by Marcelle Pick, OB/GYN NP
What symptoms do you think of when it comes to menopause? Hot flashes, insomnia, vaginal dryness, mood swings, fatigue, headaches — all the usual suspects, right? Yet one symptom affects more than 60% of women and they don’t even know it’s connected to menopause: dry eyes. And more often than not, other imbalances that affect the eye are also at work but only become evident when hormones begin to fluctuate.
Eyes are the windows of the soul, it’s said. But in my experience they are also windows into your physiology and can turn dry, itchy, red, and irritated in, literally, the blink of an eye. Symptoms of dry eye are an invaluable warning that something deeper is brewing in your system and needs to be looked at — a truth many Eastern practitioners have known for millennia.
Yet conventional medicine continues to tell us that dry eye is an isolated condition, one that is best served by covering up the symptoms with drops or blocking the eye’s tear drainage system. At Women to Women, we’ve had tremendous success treating dry eye from the inside out. So let’s take an up-close look at dry eye because it can affect so many of us and learn how to restore balance to the body and the eyes.
Symptoms of dry eye
Temporary mild symptoms of tired, itchy, or red eyes that abate with sleep, a change in environment, or taking your contact lenses out can be chalked up to obvious culprits. But worsening or persistent symptoms should be taken seriously. They include:
- a scratchy or gritty feeling
- tears running down the cheeks
- increasingly tired eyes during the day
- irritation from smoke, wind, or air movement
- stringy mucus
- sensitivity to light
- problems wearing contact lenses
If dry eye is left untreated, the cornea can become scarred or develop ulcers. Infection can also become more common because eye fluids help carry away debris. Vision can be affected, and you may feel chronic eye pain. But getting to the real cause of the condition can take some sleuthing.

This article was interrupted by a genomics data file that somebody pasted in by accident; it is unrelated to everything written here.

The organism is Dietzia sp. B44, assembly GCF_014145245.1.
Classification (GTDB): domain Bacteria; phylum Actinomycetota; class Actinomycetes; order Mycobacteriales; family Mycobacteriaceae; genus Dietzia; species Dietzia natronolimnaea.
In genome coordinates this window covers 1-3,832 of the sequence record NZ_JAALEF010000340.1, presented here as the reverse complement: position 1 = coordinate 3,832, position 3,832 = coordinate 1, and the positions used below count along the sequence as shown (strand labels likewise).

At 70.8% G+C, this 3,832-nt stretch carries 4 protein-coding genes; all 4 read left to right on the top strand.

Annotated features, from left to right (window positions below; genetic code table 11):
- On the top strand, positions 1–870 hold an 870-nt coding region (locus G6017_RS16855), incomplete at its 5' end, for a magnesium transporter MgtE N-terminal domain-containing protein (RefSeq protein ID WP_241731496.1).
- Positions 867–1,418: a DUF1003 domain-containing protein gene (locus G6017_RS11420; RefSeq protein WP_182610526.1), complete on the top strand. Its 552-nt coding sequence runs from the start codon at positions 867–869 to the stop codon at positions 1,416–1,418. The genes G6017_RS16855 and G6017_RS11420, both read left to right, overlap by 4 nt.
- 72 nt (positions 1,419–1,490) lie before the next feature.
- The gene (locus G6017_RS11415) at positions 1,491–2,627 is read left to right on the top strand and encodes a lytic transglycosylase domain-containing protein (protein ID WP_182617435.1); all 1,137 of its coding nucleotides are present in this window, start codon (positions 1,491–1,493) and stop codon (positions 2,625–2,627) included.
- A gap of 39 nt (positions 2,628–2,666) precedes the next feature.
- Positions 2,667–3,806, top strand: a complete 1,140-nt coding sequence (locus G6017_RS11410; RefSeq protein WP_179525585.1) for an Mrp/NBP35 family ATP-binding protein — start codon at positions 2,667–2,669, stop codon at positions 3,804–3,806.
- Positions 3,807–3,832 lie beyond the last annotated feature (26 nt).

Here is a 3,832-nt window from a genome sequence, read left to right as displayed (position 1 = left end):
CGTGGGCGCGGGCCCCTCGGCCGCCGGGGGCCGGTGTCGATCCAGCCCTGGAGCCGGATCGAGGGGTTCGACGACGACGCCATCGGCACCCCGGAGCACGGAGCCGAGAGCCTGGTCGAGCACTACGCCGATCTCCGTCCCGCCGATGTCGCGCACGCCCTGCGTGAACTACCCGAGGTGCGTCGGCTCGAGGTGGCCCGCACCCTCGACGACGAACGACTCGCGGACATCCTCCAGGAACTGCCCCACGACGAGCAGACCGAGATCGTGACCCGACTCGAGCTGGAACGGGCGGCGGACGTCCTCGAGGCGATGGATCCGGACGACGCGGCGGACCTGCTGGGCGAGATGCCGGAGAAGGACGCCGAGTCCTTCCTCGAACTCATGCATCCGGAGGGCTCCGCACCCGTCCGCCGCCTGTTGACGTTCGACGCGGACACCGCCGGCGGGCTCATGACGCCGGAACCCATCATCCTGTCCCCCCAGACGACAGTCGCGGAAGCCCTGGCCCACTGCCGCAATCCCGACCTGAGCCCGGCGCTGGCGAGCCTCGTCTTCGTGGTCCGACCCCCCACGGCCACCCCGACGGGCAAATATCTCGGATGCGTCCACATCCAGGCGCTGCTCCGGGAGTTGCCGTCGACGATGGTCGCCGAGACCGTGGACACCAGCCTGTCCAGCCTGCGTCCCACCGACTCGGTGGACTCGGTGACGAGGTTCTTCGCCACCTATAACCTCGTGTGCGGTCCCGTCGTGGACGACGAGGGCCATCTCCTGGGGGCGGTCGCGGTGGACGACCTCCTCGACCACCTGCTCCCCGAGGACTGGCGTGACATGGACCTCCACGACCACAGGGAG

What causes dry eyes?
Dry eyes can develop for two reasons: insufficient oil production by the meibomian glands (found in the inner eyelids) or too much evaporation of the eye’s watery tears. Most people with dry eyes are affected by both low oil and high evaporation. Symptoms of dry eye are also common with certain auto-immune disorders, like diabetes, arthritis, lupus, and Sjögren’s syndrome.
If you think you may have dry eye, call your healthcare practitioner and schedule a medical evaluation of your eyes. You will also be asked a number of questions about your lifestyle and habits. Lifestyle factors that contribute to dry eyes include:
- Looking at computers or reading without blinking often enough to redistribute eye fluid
- Living and working in dry places
- Wearing contact lenses that absorb eye fluids
- Having LASIK surgery, which cuts eye nerves, reducing impulses for blinking
- Taking medications like allergy pills, diuretics, beta-blockers, birth control pills or other drugs that dry out the body
- Diets that don’t provide sufficient essential fatty acids or anti-inflammatory foods
- Droopy eyelids or certain health conditions, particularly autoimmune disorders like diabetes, arthritis, lupus, and Sjögren’s syndrome, which also causes dryness in the mouth.